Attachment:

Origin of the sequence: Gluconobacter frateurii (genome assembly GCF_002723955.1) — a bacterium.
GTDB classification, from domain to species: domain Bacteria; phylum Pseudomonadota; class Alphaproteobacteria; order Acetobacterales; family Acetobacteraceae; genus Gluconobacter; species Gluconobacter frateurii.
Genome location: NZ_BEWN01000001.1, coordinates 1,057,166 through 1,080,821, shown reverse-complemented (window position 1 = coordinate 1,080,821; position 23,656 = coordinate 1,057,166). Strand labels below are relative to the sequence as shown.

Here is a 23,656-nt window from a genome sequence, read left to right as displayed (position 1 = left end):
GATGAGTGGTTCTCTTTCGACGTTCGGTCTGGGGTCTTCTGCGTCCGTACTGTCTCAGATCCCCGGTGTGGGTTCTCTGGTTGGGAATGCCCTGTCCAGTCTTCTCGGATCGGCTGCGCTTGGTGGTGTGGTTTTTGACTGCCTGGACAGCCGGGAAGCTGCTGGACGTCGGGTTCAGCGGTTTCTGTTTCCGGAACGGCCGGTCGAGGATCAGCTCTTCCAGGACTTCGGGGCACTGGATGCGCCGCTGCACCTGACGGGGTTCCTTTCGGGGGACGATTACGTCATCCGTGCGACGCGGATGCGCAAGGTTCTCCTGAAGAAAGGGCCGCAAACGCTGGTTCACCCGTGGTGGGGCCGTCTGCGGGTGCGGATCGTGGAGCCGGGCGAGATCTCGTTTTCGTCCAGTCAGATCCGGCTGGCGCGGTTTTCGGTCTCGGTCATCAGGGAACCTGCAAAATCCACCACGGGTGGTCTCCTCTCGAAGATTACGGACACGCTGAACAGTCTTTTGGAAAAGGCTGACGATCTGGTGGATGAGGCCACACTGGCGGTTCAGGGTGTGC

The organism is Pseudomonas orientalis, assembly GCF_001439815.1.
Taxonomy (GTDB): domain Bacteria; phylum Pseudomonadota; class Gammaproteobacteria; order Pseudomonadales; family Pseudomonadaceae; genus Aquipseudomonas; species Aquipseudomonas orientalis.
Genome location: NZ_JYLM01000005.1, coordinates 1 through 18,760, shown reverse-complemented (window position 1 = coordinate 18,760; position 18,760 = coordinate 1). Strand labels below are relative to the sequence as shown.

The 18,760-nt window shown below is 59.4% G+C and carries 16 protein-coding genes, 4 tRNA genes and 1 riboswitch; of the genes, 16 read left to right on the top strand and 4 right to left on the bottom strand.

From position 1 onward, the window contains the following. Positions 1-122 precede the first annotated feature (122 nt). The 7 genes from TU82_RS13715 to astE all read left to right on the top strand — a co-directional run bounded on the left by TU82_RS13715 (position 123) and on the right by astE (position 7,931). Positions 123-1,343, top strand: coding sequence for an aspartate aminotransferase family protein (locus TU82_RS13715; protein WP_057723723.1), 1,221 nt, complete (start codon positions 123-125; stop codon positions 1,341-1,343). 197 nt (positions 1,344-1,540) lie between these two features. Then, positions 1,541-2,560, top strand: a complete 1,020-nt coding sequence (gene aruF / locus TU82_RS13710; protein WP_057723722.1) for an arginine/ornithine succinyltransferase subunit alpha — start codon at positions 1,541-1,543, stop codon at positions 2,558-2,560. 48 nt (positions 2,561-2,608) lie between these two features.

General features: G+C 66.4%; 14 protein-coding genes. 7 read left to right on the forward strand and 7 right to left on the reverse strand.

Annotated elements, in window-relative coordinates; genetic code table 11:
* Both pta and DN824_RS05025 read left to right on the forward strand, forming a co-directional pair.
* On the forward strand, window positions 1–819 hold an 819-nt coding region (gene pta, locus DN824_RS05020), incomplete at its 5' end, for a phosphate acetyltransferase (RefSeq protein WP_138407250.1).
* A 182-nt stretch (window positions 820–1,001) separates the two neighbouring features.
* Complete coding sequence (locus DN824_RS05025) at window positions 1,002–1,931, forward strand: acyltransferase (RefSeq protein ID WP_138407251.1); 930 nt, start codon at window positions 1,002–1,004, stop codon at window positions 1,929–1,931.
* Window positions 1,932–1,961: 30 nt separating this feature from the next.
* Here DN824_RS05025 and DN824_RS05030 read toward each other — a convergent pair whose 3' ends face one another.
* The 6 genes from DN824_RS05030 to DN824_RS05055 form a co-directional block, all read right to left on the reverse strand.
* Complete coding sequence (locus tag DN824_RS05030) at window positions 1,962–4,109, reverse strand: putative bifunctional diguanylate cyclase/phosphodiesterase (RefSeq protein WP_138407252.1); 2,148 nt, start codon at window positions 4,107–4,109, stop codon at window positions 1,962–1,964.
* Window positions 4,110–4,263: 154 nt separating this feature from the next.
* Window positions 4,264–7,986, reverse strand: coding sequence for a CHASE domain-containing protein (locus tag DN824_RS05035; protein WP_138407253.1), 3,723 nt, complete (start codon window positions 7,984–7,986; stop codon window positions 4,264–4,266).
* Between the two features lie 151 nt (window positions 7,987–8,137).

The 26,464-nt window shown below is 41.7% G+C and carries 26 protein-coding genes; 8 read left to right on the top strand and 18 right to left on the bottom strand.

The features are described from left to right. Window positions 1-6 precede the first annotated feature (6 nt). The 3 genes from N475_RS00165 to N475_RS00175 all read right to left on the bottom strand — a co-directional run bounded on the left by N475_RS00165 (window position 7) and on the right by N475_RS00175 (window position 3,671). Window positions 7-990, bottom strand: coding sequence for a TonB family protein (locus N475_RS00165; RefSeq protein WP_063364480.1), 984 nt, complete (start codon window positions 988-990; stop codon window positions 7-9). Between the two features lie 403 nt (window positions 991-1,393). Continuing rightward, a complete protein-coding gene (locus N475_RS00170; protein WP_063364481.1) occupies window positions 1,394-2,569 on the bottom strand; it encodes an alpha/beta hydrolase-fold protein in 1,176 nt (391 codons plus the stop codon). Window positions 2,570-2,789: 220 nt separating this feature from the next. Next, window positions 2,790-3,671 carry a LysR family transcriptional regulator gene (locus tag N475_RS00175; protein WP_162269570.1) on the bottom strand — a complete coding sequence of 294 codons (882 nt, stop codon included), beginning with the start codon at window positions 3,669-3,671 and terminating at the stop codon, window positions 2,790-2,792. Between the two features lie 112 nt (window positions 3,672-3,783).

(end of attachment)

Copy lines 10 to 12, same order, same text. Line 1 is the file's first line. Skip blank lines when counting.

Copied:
From position 1 onward, the window contains the following. Positions 1-122 precede the first annotated feature (122 nt). The 7 genes from TU82_RS13715 to astE all read left to right on the top strand — a co-directional run bounded on the left by TU82_RS13715 (position 123) and on the right by astE (position 7,931). Positions 123-1,343, top strand: coding sequence for an aspartate aminotransferase family protein (locus TU82_RS13715; protein WP_057723723.1), 1,221 nt, complete (start codon positions 123-125; stop codon positions 1,341-1,343). 197 nt (positions 1,344-1,540) lie between these two features. Then, positions 1,541-2,560, top strand: a complete 1,020-nt coding sequence (gene aruF / locus TU82_RS13710; protein WP_057723722.1) for an arginine/ornithine succinyltransferase subunit alpha — start codon at positions 1,541-1,543, stop codon at positions 2,558-2,560. 48 nt (positions 2,561-2,608) lie between these two features.

General features: G+C 66.4%; 14 protein-coding genes. 7 read left to right on the forward strand and 7 right to left on the reverse strand.

Annotated elements, in window-relative coordinates; genetic code table 11: